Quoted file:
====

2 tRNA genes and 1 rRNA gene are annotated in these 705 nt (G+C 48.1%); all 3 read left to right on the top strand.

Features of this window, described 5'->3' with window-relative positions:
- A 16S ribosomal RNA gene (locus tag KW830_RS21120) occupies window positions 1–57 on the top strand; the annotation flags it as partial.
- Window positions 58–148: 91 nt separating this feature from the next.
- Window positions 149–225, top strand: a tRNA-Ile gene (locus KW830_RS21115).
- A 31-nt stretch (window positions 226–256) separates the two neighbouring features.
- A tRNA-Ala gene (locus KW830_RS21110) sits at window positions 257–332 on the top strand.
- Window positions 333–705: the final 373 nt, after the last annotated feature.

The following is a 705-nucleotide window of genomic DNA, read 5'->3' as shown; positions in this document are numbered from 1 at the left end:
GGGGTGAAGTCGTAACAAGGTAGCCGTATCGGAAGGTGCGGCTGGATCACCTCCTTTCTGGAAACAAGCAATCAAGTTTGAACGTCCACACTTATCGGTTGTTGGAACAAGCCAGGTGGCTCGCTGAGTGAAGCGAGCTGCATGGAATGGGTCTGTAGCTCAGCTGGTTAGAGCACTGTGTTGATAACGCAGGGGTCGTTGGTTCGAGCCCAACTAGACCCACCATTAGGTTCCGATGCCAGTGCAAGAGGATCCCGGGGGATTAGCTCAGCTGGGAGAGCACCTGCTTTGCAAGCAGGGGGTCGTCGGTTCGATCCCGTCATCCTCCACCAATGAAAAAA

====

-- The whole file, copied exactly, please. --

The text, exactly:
2 tRNA genes and 1 rRNA gene are annotated in these 705 nt (G+C 48.1%); all 3 read left to right on the top strand.

Features of this window, described 5'->3' with window-relative positions:
- A 16S ribosomal RNA gene (locus tag KW830_RS21120) occupies window positions 1–57 on the top strand; the annotation flags it as partial.
- Window positions 58–148: 91 nt separating this feature from the next.
- Window positions 149–225, top strand: a tRNA-Ile gene (locus KW830_RS21115).
- A 31-nt stretch (window positions 226–256) separates the two neighbouring features.
- A tRNA-Ala gene (locus KW830_RS21110) sits at window positions 257–332 on the top strand.
- Window positions 333–705: the final 373 nt, after the last annotated feature.

The following is a 705-nucleotide window of genomic DNA, read 5'->3' as shown; positions in this document are numbered from 1 at the left end:
GGGGTGAAGTCGTAACAAGGTAGCCGTATCGGAAGGTGCGGCTGGATCACCTCCTTTCTGGAAACAAGCAATCAAGTTTGAACGTCCACACTTATCGGTTGTTGGAACAAGCCAGGTGGCTCGCTGAGTGAAGCGAGCTGCATGGAATGGGTCTGTAGCTCAGCTGGTTAGAGCACTGTGTTGATAACGCAGGGGTCGTTGGTTCGAGCCCAACTAGACCCACCATTAGGTTCCGATGCCAGTGCAAGAGGATCCCGGGGGATTAGCTCAGCTGGGAGAGCACCTGCTTTGCAAGCAGGGGGTCGTCGGTTCGATCCCGTCATCCTCCACCAATGAAAAAA